Teva Pharmaceutical Industries Limited (TEVA - Free Report) reported first-quarter 2019 earnings of 60 cents per share, which beat the Zacks Consensus Estimate of 58 cents. Earnings per share declined 36% year over year due to lower sales and operating income.
Revenues came in at $4.3 billion, which missed the consensus estimate of $4.41 billion. Sales declined 15% (down 12% in constant currency terms) year over year.
Sales were hurt by rapid erosion in sales of Teva’s key multiple sclerosis injection, Copaxone, lower sales of the branded respiratory and oncology drugs and pricing pressure in the U.S. generics market. Also, negative currency impact due to the strengthening of the dollar hurt sales by $177 million and operating profits by $58 million in the quarter.
As announced in November 2017, Teva no longer reports two separate global groups for its two businesses — generics and specialty medicines. Instead, it reports under new segments based on three regions — North America (United States and Canada), Europe and International Markets.
North America segment sales were $2.05 billion, down 19% year over year due to pricing erosion in U.S. generics market, lower sales of Copaxone as well as other branded drugs, Bendeka/Treanda and QVAR. In the United States, revenues declined 20%year over year to $1.91 billion.
Copaxone posted sales of $208 million in North America, down 56% year over year due to generic competition in the United States. Copaxone recorded sales of $194 million in the United States. In 2019, Teva expects $800 million in U.S. revenues for Copaxone versus the previous estimate of approximately $1 billion.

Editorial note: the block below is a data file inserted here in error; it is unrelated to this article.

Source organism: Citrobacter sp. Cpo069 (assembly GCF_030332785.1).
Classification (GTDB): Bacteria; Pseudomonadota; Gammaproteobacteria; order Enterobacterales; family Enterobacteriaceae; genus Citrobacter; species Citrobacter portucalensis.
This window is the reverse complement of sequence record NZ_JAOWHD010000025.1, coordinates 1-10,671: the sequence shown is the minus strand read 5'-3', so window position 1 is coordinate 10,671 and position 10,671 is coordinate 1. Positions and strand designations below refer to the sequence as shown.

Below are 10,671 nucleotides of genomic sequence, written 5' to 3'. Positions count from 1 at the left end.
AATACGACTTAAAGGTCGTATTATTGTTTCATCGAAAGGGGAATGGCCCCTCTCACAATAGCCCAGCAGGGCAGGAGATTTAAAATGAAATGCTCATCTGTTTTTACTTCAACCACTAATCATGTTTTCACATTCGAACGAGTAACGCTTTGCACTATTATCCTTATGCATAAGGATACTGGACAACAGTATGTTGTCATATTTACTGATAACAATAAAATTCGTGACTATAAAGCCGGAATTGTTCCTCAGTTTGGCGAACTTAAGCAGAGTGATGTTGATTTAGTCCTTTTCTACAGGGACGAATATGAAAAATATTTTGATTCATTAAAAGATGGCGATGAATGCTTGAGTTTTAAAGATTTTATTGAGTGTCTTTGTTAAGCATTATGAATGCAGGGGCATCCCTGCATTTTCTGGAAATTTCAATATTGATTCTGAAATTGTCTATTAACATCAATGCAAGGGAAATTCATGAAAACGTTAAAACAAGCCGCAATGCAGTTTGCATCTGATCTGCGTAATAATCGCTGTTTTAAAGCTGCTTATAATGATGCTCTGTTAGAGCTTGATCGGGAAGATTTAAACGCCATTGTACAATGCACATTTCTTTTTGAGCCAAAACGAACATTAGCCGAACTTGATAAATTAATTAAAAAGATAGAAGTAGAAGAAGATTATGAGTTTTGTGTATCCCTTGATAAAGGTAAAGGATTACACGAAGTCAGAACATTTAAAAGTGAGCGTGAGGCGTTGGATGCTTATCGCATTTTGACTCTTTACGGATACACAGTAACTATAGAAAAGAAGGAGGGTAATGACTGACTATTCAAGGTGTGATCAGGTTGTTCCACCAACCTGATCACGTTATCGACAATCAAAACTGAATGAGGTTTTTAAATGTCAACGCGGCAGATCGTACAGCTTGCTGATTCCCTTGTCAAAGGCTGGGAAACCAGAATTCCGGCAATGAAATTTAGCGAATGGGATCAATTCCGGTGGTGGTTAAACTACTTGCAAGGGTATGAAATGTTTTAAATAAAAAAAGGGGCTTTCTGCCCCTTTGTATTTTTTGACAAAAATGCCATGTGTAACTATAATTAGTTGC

Sales of other branded products Bendeka, Treanda and Qvar declined in the quarter. ProAir sales declined 55% year over year to $59 million due to the launch of generic version of the drug. Teva launched its own ProAir HFA authorized generic to select customers in January 2019 and these sales were included in the Generics revenues.
Austedo, a new drug approved to treat chorea associated with Huntington’s disease and tardive dyskinesia, recorded sales of $72 million in the quarter in North America compared with $68 million in the previous quarter. Teva expects Austedo to record $350 million in revenues in 2019.
In September, Teva gained approval and launched a new branded drug, its anti-calcitonin gene-related peptide (“CGRP”) injection, Ajovy (fremanezumab), as a preventive treatment for migraine. Ajovy recorded sales of $20 million in the quarter. Teva said it expects $150 million in Ajovy U.S. sales in 2019. Ajovy was approved in Europe in April this year.
Ajovy will face fierce competition from similar drugs, Amgen (AMGN - Free Report) and Lilly’s (LLY - Free Report) CGRPs, Aimovig and Emgality, respectively, which were also launched last year.
Generic products revenues declined 11% to $966 million in the quarter due to price erosion in the U.S business. This decline was partially offset by additional sales from the launch of generic products.
On the call, the company said it is seeing stabilization of US generics and European generics business helped by ongoing launches and strong key products
Distribution revenues, which are generated by Anda, acquired from Allergan (AGN - Free Report) in 2016, rose 14% in the quarter to $379 million.
The Europe segment recorded revenues of $1.26 billion, down 12% (down 5% in constant currency terms) year over year due to divestiture of the women’s health business and lower Copaxone revenues, which offset the positive impact of generic launches.